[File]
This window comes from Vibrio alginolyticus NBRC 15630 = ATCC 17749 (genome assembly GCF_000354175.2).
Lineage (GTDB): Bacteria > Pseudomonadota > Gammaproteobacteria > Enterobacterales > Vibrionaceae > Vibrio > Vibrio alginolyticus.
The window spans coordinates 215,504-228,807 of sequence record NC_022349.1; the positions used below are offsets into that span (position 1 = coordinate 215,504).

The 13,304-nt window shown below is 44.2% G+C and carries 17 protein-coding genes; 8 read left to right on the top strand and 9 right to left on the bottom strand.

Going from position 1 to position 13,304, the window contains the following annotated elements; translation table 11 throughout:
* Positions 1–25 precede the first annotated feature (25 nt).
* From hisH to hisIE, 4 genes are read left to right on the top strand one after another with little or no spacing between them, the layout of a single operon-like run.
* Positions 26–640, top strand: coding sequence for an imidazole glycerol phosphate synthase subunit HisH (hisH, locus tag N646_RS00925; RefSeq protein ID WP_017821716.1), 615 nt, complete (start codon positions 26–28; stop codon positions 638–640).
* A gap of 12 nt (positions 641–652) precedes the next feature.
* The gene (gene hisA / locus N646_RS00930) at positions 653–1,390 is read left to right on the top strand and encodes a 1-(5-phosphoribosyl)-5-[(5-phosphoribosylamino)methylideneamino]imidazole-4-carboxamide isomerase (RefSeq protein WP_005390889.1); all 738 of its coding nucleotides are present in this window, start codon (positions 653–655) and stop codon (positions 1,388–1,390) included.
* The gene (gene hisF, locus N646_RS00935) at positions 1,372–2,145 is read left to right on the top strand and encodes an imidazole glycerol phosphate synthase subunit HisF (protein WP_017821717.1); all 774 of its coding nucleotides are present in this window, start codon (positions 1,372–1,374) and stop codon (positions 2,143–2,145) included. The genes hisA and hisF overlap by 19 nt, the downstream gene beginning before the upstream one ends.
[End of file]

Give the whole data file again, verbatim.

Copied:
This window comes from Vibrio alginolyticus NBRC 15630 = ATCC 17749 (genome assembly GCF_000354175.2).
Lineage (GTDB): Bacteria > Pseudomonadota > Gammaproteobacteria > Enterobacterales > Vibrionaceae > Vibrio > Vibrio alginolyticus.
The window spans coordinates 215,504-228,807 of sequence record NC_022349.1; the positions used below are offsets into that span (position 1 = coordinate 215,504).

The 13,304-nt window shown below is 44.2% G+C and carries 17 protein-coding genes; 8 read left to right on the top strand and 9 right to left on the bottom strand.

Going from position 1 to position 13,304, the window contains the following annotated elements; translation table 11 throughout:
* Positions 1–25 precede the first annotated feature (25 nt).
* From hisH to hisIE, 4 genes are read left to right on the top strand one after another with little or no spacing between them, the layout of a single operon-like run.
* Positions 26–640, top strand: coding sequence for an imidazole glycerol phosphate synthase subunit HisH (hisH, locus tag N646_RS00925; RefSeq protein ID WP_017821716.1), 615 nt, complete (start codon positions 26–28; stop codon positions 638–640).
* A gap of 12 nt (positions 641–652) precedes the next feature.
* The gene (gene hisA / locus N646_RS00930) at positions 653–1,390 is read left to right on the top strand and encodes a 1-(5-phosphoribosyl)-5-[(5-phosphoribosylamino)methylideneamino]imidazole-4-carboxamide isomerase (RefSeq protein WP_005390889.1); all 738 of its coding nucleotides are present in this window, start codon (positions 653–655) and stop codon (positions 1,388–1,390) included.
* The gene (gene hisF, locus N646_RS00935) at positions 1,372–2,145 is read left to right on the top strand and encodes an imidazole glycerol phosphate synthase subunit HisF (protein WP_017821717.1); all 774 of its coding nucleotides are present in this window, start codon (positions 1,372–1,374) and stop codon (positions 2,143–2,145) included. The genes hisA and hisF overlap by 19 nt, the downstream gene beginning before the upstream one ends.